Mobility of Tomorrow Discussed

The “Mobility of Tomorrow” initiative will attempt to answer these and other questions together with experts from industry, the media, and relevant scientific fields. In our series of events, leading figures discuss the challenges of the mobile future. They expand on current debates, entering into a direct dialogue with relevant players and the public in the process.


18. October 2018


“Electric mobility cannot be the magic bullet for the fulfillment of climate goals.”

Baden-Württemberg’s Minister for Transportation Winfried Hermann (Alliance 90/The Greens) and Wolf-Henning Scheider, CEO of the automotive supplier ZF Friedrichshafen AG, agree on what has to be done, but not on how exactly it should be done. Climate change prevention and air pollution are currently the top issues in the transportation sector. They thus shaped the debate at the latest “Mobility of Tomorrow”, an event the VDA has now hosted eight times at its Berlin location.

What possible and/or needed contributions can traffic and transportation make to prevent climate change? And what is the current situation with technologies that will bring about a CO2-free future? These were the main questions of the discussion, and the CEO of ZF made it clear that the industry is prepared to do more to prevent climate change: “No one in the German automotive industry opposes moving in this direction. The only question is what the right pace should be,” said Scheider, pointing to the efforts his company is already making.

ZF, one of the most important German automotive suppliers, has invested around two billion euros in researching new and climate-friendly drive technologies in recent years. And a further 12 billion euros will be invested in future technologies like E-mobility and autonomous driving over the next five years. “We are making massive investments,” said Scheider. But he also mentioned that it is costing the company considerable effort.

Ambitious plans

However, Scheider also said that the EU’s current objective of reducing CO2emissions by 35-40 percent within the next 12 years is too ambitious.According to Scheider, this is too abrupt and could ultimately lead to the loss of jobs.

Winfried Hermann, Transportation Minister of Baden-Württemberg, warned: “If the German automotive industry lacks ambition, it will eventually lose even more jobs”. The industry must be more competitive in the international market, he said “If you take a look at the situation in other countries, you can see that much progress is being made,” said Hermann. In contrast, there is “no reason to be really satisfied with the situation” in Germany.

Extensive transformations are necessary to achieve climate change prevention objectives, stated the Minister of Transportation. Getting emission-free vehicles on the road is only one of several necessary changes. Indeed, one-third of vehicles must be CO2-free by 2030. In addition, urban traffic should be reduced by about 30 percent. At the same time, there is the goal of doubling public transportation in cities, helping to make about half of all trips possible on foot or by bike, Hermann said.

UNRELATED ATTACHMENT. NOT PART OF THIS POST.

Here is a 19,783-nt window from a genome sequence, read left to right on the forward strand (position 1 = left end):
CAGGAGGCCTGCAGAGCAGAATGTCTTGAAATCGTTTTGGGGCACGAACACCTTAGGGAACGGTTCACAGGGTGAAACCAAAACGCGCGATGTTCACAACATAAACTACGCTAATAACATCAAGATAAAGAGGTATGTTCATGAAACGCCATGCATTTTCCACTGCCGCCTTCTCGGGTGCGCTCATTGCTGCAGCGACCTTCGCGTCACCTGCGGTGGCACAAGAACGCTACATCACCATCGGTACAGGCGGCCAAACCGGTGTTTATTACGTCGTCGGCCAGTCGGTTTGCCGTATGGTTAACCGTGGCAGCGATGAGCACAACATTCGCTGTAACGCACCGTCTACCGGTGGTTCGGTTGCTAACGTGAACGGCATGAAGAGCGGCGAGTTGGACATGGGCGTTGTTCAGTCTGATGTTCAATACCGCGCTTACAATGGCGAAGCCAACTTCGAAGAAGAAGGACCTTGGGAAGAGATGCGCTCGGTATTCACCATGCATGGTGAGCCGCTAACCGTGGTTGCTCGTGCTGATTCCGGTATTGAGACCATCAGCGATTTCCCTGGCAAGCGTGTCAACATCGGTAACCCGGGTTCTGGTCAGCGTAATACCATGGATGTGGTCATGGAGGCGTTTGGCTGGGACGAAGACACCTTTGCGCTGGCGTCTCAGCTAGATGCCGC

“Politicians have been handling the automotive industry with velvet gloves in recent years,” he criticized. ZF CEO Scheider challenged this statement: “The government was not too soft on us, even though the industry has undoubtedly made mistakes.” At the same time, he urged the responsible parties to move forward with climate change prevention that was “free of ideology” and “open to technology”.

Coexistence of drive technologies

“Electric mobility cannot be the magic bullet for the fulfillment of climate goals”,Scheider stated. He pointed out that the production of battery cells requires considerable energy expenditure. The carbon footprint of an electric car always depends on its service life. Moreover, an electric car running on coal-based electricity hardly contributes to sustainable climate change prevention.

Instead, Scheider argued for a “coexistence of drive technologies” that unequivocally includes the modern internal combustion engine. Especially because the internal combustion engine is an integral part of hybrid drive systems. Dual drives are an ideal solution for people who do not have several cars and who cannot thus choose which one to drive depending on the occasion, such as city use or vacation travel. Indeed, they are a better solution than the public debate in this country has made them out to be. “In my view, hybrid technology is referred to as a stopgap technology too often. This makes the technology “sound like something temporary,” Scheider said.

Every third patent worldwide from Germany

Those who concentrate on electric mobility too exclusively in the current situation also have to consider the high cost of the technology, Scheider continued. This is especially relevant for political decision-makers in cities and municipalities. As such, conversion of urban fleets for local traffic to electric mobility is politically desirable, but it also means high costs in the initial phase. “The market simply isn’t entirely there yet,” said Scheider. An increase in demand would accompany declining prices if the high initial investment amortized.

Yet everyone was in agreement on one point: Future developments will take place much faster than in the past. “The industry has a lot in the pipeline,” said Winfried Hermann, appealing to its research and development spirit. In his initial remarks, VDA President Bernhard Mattes had noted that across the globe, every third patent in the field of electric mobility is registered by German companies. This impressive fact reaffirms that there is controversy over the details, but agreement concerning the goals.

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